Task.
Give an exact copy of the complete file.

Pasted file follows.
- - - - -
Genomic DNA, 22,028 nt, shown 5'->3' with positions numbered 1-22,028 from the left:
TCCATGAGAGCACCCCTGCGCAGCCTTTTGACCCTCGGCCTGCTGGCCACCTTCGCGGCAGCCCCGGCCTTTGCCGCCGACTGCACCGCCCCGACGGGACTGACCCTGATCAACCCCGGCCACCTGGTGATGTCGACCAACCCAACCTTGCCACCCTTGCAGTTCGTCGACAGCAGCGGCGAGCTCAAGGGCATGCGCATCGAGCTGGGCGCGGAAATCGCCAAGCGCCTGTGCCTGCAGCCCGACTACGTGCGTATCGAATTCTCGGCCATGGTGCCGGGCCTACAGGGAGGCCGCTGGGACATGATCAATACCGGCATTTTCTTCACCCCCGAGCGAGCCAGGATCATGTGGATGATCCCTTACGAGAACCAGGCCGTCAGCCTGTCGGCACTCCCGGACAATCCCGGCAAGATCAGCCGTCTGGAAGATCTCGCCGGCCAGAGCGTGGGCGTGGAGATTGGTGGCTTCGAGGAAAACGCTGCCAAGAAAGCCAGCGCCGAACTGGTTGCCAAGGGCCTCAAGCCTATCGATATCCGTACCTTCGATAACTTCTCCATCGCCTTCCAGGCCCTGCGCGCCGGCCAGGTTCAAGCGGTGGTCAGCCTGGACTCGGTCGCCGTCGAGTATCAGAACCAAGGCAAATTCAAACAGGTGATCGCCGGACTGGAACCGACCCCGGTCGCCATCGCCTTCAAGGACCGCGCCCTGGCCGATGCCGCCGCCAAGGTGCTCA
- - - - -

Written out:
Genomic DNA, 22,028 nt, shown 5'->3' with positions numbered 1-22,028 from the left:
TCCATGAGAGCACCCCTGCGCAGCCTTTTGACCCTCGGCCTGCTGGCCACCTTCGCGGCAGCCCCGGCCTTTGCCGCCGACTGCACCGCCCCGACGGGACTGACCCTGATCAACCCCGGCCACCTGGTGATGTCGACCAACCCAACCTTGCCACCCTTGCAGTTCGTCGACAGCAGCGGCGAGCTCAAGGGCATGCGCATCGAGCTGGGCGCGGAAATCGCCAAGCGCCTGTGCCTGCAGCCCGACTACGTGCGTATCGAATTCTCGGCCATGGTGCCGGGCCTACAGGGAGGCCGCTGGGACATGATCAATACCGGCATTTTCTTCACCCCCGAGCGAGCCAGGATCATGTGGATGATCCCTTACGAGAACCAGGCCGTCAGCCTGTCGGCACTCCCGGACAATCCCGGCAAGATCAGCCGTCTGGAAGATCTCGCCGGCCAGAGCGTGGGCGTGGAGATTGGTGGCTTCGAGGAAAACGCTGCCAAGAAAGCCAGCGCCGAACTGGTTGCCAAGGGCCTCAAGCCTATCGATATCCGTACCTTCGATAACTTCTCCATCGCCTTCCAGGCCCTGCGCGCCGGCCAGGTTCAAGCGGTGGTCAGCCTGGACTCGGTCGCCGTCGAGTATCAGAACCAAGGCAAATTCAAACAGGTGATCGCCGGACTGGAACCGACCCCGGTCGCCATCGCCTTCAAGGACCGCGCCCTGGCCGATGCCGCCGCCAAGGTGCTCA